In Identify Thief Sandy Patterson [Jason Bateman] has just given up his job with a big company to start afresh in a finance company with some of his colleagues, when he finds out that someone has stolen his identity.
He is arrested by police for allegedly missing a court appearance, but it becomes clear he is not the right person when they receive a mug shot of the other Sandy, who is actually Diana [Melissa McCarthy].
His new job is now in jeopardy, and it appears the police cannot do anything as the thief is in Florida, so out of their jurisdiction. But Sandy comes up with the idea of going to Florida and bringing Diana back to confess all. Of course this part of the story is completely unbelievable!
However, there are some hilarious escapades en route, with Diana providing most of the laughs. It is a comedy after all, so it doesn’t have to be plausible, right?
I did enjoy this film, even though the story was rubbish. Good if you want a laugh.
Oz the Great and Powerful starts off in Kansas, as you would expect…… Oscar Diggs [James Franco] is a magician, conman and womaniser who travels around the countryside with a circus. He gets in to a bit of trouble and manages to make his escape in a hot air balloon. But it goes from bad to worse when the balloon heads straight in to a tornado.
As predicted, he lands in Oz, and meets a witch, who proclaims that he is the long awaited wizard who will end the troubles in Oz and bring peace back to the land.
When I went the place was full of kids! But I wouldn’t have said it was a kid’s film. Yes, it is suitable for children, but not just for children.
It is of course a fantasy, with a bit of irony and humour thrown in, and a bit silly. Not the best film I’ve seen this year, but certainly watchable.
Managed to go to the pictures in a last minute dash. It was so last minute, I was expecting to see “Hansel & Gretel” [not my usual sort of choice but a friend said it was okay]. But turned out I’d got the timing completely wrong, so though Parker had already started, I managed to sneak in during the opening credits, so didn’t disturb anyone.
I’ve seen a couple of Jason Stratham films, and I know he’s usually the baddy, and he’s violent, but he does it very well, and he is nice eye candy.
This one starts off during a robbery in a State fair. A few of the thieves are dressed up as clowns and Stratham is dressed as a priest. He plays his part so well, that a panicking security guard actually thanks him for his kind words during the robbery. Nice touch there!
As usual, things don’t go according to plan later, and he’s left for dead. But of course he isn’t dead, and goes for revenge. This leaves his wife and father-in-law vulnerable from attack by the mafia, but he manages to get them out of the way in time.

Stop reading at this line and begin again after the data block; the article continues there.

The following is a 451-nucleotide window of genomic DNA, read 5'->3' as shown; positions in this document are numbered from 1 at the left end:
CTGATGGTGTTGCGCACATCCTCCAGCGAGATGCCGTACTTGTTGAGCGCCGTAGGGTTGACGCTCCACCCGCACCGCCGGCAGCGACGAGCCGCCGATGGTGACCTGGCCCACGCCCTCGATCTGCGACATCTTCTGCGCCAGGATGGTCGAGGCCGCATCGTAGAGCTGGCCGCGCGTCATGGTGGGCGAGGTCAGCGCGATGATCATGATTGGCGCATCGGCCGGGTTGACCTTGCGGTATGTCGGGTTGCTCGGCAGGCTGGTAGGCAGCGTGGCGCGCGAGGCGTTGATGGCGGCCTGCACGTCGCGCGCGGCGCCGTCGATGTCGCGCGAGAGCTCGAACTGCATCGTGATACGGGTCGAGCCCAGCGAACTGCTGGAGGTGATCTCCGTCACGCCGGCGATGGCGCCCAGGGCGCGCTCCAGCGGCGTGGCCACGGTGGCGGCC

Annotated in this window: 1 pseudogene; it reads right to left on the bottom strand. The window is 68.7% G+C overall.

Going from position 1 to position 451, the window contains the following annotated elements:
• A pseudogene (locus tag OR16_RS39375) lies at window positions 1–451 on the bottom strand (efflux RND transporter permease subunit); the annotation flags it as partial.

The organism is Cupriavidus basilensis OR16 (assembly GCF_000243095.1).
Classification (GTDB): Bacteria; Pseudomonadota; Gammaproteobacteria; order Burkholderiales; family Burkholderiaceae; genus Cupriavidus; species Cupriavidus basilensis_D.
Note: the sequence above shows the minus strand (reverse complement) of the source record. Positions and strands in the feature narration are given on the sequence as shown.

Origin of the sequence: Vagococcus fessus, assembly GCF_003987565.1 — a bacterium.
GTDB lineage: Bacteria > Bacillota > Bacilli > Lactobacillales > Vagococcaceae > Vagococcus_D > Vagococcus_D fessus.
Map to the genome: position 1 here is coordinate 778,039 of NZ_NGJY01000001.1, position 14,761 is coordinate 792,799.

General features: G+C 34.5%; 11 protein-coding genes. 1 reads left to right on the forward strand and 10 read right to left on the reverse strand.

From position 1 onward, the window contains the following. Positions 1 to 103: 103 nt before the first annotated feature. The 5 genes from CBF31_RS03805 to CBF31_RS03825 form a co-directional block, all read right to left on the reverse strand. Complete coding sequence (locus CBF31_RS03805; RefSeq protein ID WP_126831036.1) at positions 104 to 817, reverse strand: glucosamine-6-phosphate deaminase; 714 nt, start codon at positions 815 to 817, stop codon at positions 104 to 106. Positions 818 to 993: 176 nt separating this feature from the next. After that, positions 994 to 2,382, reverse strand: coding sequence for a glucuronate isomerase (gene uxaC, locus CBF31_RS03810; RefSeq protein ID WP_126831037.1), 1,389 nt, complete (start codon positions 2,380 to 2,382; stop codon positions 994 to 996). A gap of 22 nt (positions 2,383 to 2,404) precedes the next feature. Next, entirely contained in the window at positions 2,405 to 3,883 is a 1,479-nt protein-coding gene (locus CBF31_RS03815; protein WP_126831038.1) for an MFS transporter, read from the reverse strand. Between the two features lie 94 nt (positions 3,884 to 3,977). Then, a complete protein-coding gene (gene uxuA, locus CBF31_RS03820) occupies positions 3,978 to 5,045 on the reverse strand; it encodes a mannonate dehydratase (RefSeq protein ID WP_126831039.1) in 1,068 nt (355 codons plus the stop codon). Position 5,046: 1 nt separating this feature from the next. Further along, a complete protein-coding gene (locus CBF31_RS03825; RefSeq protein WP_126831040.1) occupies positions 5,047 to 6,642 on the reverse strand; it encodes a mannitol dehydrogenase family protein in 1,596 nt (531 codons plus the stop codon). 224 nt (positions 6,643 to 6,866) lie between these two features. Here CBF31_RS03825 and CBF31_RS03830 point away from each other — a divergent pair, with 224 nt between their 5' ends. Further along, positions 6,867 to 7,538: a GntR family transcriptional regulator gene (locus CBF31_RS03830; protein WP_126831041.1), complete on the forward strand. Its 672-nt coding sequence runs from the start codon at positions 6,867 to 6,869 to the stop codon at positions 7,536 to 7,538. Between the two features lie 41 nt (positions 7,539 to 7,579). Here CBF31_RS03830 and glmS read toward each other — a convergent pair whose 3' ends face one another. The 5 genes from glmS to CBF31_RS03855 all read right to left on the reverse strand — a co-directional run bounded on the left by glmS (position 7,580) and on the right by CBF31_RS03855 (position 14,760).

Meantime he’s using the services of an estate agent [Jennifer Lopez] for the likely location of the thieves who had left him for dead. Turns out she’s as unscrupulous, though not as clever, as him and offers to help him for a cut.
There were a couple of bits that I thought were too stupid to be plausible, but in general, enjoyed the plot and the action.
Thumbs up for this one too.
Saw this one a couple of weeks ago – I was surprised that Don chose it, thinking he would go for the more manly “Die Hard” I was expecting the usual soppy rom com but was pleasantly amused. It was quite funny, and entertaining without being OTT.
Nat [Rose Byrne] and Josh [Rafe Spall] get married after a whirlwind romance. Josh’s best man [Stephen Merchant] does a superb job of continually being inappropriate. Nat’s sister [Minnie Driver] is married to a doctor, but the romance has gone long ago, and she is hilariously cynical. The marriage guidance counselor is also quite unique, and not at all what you’d expect.
This is not your typical rom com, there are a few twists and turns that could have spoiled the film badly by being oversentimental, but it was handled with wit and humour. Well done I thought.
This one gets the thumbs up from me.
Lincoln is based on a short period on President Lincoln’s term up until his death in 1865, when he successfully passed a bill abolishing slavery in the USA.
The President had long campaigned to put and end to slavery, but was concerned that the end of the civil war and the return of the southern states would ruin his chances of passing the bill. In order to remove the risk of the bill being overturned by the returning states, he needed to have the bill passed by the end of January and effectively delay the end of the civil war.
This film shows the struggle he had to gain enough support to get the bill through. It’s quite a long film, and not exactly action packed. However, Daniel Day Lewis played his role tremendously well, and I would say his Oscar was well deserved.
Not really a film for those looking for entertainment, but well done none the less.
Django Unchained is a Tarantino film, so for that alone I thought was worth a look.